Rivera: Life in Hispanic communities is more inviting

Interested candidates for summer jobs should contact Amber Mohmand at amber.mohmand@iowastatedaily.com for more details. Those interested in applying to work during the fall/spring term should contact Katherine Kealey at katherine.kealey@iowastatedaily.com. 

Interested candidates for summer jobs should contact Amber Mohmand at [email protected] for more details. Those interested in applying to work during the fall/spring term should contact Katherine Kealey at [email protected]

Daniela Rivera

I was born in Quito, Ecuador, but graduated from high school in Puerto Rico. They are two very different places and two very different environments — but both taught me so much about the culture and traditions of the Hispanic community.

It wasn’t until I ended up moving to Iowa State, though, that I realized how much I missed the little things that I took for granted back home.

I’ve always asked myself the question: why do Americans seem so reserved? I first noticed this when I went to visit a friend in Miami and when she introduced me to her friends; I immediately went in for a kiss on the cheek and a hug with everyone I met, which became really awkward when people would step back or tense up.

This has happened to me on various occasions after that, and it’s always an extremely uncomfortable situation for me. I have to try and not take it personally when someone goes out of their way to avoid all contact except verbal when greeting me.

This concept still baffles me. If I meet a new person in Ecuador and Puerto Rico, it doesn’t matter who they are: I would greet them with a kiss on the cheek or a hug (if appropriate, of course).

This is one of my favorite things about Hispanic culture — it immediately creates a comfortable environment, and you feel as though this stranger is now a new friend.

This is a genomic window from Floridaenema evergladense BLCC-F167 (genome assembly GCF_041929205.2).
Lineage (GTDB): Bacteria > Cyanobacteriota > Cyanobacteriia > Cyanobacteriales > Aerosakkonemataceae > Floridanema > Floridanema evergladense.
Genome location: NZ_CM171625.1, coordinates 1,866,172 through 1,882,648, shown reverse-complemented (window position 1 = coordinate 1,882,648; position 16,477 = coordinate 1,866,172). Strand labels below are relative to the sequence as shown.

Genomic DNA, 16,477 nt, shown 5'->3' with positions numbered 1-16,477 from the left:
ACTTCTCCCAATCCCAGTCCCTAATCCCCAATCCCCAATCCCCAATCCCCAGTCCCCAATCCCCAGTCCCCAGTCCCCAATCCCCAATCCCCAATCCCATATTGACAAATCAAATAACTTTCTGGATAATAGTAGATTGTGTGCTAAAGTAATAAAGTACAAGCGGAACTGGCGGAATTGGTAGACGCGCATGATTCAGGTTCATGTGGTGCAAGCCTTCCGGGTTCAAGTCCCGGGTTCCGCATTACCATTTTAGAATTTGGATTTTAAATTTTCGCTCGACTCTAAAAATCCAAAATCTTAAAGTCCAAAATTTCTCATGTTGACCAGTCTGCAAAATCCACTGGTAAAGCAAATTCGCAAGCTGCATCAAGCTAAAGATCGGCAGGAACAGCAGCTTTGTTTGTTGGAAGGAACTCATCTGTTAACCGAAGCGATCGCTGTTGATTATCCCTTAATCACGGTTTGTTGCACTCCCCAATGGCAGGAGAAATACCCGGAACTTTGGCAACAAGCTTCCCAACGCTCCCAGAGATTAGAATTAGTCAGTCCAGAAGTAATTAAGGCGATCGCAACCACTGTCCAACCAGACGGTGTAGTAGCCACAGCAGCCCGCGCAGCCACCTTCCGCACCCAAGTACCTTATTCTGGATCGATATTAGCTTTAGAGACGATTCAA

While I lived in Puerto Rico, all I dreamed about was leaving to study in the United States. I was so eager to leave, I didn’t stop to smell the roses.

My roses were made up of small acts and quirks that I took for granted; acts and quirks that, when I tell my friends here about them, they call me crazy.

For example, I couldn’t tell you how many times I would be in line at a grocery store and end up learning the life story of the person in front of me. I would always feel as though I could trust them completely.

On the other hand, I distinctly remember spending a summer at another friend’s place in the United States, and she constantly told me to stop smiling and trying to talk to everyone that passed by.

She mentioned the way I always made eye contact with strangers was dangerous. I didn’t believe her at first, but when I saw how serious she was, it made me think it isn’t fair to go around assuming the worst in people. You never know who could surprise you and become someone important in your life.

I know I can’t speak for all Americans — or for all Latinos — but simple things like telling someone “buen provecho,” (which loosely translates to “bon appetit”) when you pass by a table of people eating, no matter if they are strangers, would make me feel like I was doing my daily act of kindness.

That might seem simple and dumb, but think about how it might brighten someone’s day.

I had to adjust to the cold exterior Americans have when you first meet them; it’s still hard at times to restrain myself from being so “touchy,” and it’s those moments when I miss home the most.

I think it would be a positive development for the community if students at Iowa State were more welcoming and happy when interacting with everyone around them. By being more open and expressive, the idea of Americans being so cold and impassive could change; little by little, people from every background would feel included and welcomed.

So, don’t be alarmed if I go in for a hug upon meeting you — to me, everyone is a friend, whether they realize it or not.